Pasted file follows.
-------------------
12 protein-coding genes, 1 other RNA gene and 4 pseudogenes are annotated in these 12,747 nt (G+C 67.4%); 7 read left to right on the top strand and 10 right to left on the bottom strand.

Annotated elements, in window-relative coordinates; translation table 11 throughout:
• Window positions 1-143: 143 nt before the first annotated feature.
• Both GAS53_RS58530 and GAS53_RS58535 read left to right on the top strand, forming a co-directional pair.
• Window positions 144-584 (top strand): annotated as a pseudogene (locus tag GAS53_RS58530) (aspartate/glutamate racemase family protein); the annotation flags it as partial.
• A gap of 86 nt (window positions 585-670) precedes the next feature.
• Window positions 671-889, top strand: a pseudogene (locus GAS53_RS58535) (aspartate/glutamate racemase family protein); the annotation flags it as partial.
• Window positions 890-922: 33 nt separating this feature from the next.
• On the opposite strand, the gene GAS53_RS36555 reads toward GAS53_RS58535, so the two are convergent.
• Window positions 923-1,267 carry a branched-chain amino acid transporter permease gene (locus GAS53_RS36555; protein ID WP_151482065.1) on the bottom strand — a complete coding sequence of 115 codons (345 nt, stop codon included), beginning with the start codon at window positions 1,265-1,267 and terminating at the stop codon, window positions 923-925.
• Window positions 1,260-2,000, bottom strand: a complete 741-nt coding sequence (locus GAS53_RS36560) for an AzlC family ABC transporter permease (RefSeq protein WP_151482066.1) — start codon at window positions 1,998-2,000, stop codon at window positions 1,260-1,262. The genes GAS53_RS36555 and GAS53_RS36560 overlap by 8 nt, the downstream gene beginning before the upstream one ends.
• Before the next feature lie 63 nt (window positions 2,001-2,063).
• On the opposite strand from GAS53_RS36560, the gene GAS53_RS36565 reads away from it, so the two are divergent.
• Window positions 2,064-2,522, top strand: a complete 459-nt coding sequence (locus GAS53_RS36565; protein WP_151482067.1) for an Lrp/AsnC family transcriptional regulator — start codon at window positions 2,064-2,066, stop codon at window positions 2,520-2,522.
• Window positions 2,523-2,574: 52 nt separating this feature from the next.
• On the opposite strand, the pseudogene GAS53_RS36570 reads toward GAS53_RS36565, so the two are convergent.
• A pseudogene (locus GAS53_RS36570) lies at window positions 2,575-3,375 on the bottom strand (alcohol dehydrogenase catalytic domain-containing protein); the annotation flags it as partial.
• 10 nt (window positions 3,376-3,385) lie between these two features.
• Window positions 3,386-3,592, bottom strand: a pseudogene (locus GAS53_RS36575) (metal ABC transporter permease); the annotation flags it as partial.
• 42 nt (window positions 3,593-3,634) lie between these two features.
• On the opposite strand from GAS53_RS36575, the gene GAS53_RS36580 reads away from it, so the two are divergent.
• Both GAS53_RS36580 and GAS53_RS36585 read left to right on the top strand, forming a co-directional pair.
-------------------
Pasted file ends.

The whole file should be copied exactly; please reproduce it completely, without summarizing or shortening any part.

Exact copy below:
12 protein-coding genes, 1 other RNA gene and 4 pseudogenes are annotated in these 12,747 nt (G+C 67.4%); 7 read left to right on the top strand and 10 right to left on the bottom strand.

Annotated elements, in window-relative coordinates; translation table 11 throughout:
• Window positions 1-143: 143 nt before the first annotated feature.
• Both GAS53_RS58530 and GAS53_RS58535 read left to right on the top strand, forming a co-directional pair.
• Window positions 144-584 (top strand): annotated as a pseudogene (locus tag GAS53_RS58530) (aspartate/glutamate racemase family protein); the annotation flags it as partial.
• A gap of 86 nt (window positions 585-670) precedes the next feature.
• Window positions 671-889, top strand: a pseudogene (locus GAS53_RS58535) (aspartate/glutamate racemase family protein); the annotation flags it as partial.
• Window positions 890-922: 33 nt separating this feature from the next.
• On the opposite strand, the gene GAS53_RS36555 reads toward GAS53_RS58535, so the two are convergent.
• Window positions 923-1,267 carry a branched-chain amino acid transporter permease gene (locus GAS53_RS36555; protein ID WP_151482065.1) on the bottom strand — a complete coding sequence of 115 codons (345 nt, stop codon included), beginning with the start codon at window positions 1,265-1,267 and terminating at the stop codon, window positions 923-925.
• Window positions 1,260-2,000, bottom strand: a complete 741-nt coding sequence (locus GAS53_RS36560) for an AzlC family ABC transporter permease (RefSeq protein WP_151482066.1) — start codon at window positions 1,998-2,000, stop codon at window positions 1,260-1,262. The genes GAS53_RS36555 and GAS53_RS36560 overlap by 8 nt, the downstream gene beginning before the upstream one ends.
• Before the next feature lie 63 nt (window positions 2,001-2,063).
• On the opposite strand from GAS53_RS36560, the gene GAS53_RS36565 reads away from it, so the two are divergent.
• Window positions 2,064-2,522, top strand: a complete 459-nt coding sequence (locus GAS53_RS36565; protein WP_151482067.1) for an Lrp/AsnC family transcriptional regulator — start codon at window positions 2,064-2,066, stop codon at window positions 2,520-2,522.
• Window positions 2,523-2,574: 52 nt separating this feature from the next.
• On the opposite strand, the pseudogene GAS53_RS36570 reads toward GAS53_RS36565, so the two are convergent.
• A pseudogene (locus GAS53_RS36570) lies at window positions 2,575-3,375 on the bottom strand (alcohol dehydrogenase catalytic domain-containing protein); the annotation flags it as partial.
• 10 nt (window positions 3,376-3,385) lie between these two features.
• Window positions 3,386-3,592, bottom strand: a pseudogene (locus GAS53_RS36575) (metal ABC transporter permease); the annotation flags it as partial.
• 42 nt (window positions 3,593-3,634) lie between these two features.
• On the opposite strand from GAS53_RS36575, the gene GAS53_RS36580 reads away from it, so the two are divergent.
• Both GAS53_RS36580 and GAS53_RS36585 read left to right on the top strand, forming a co-directional pair.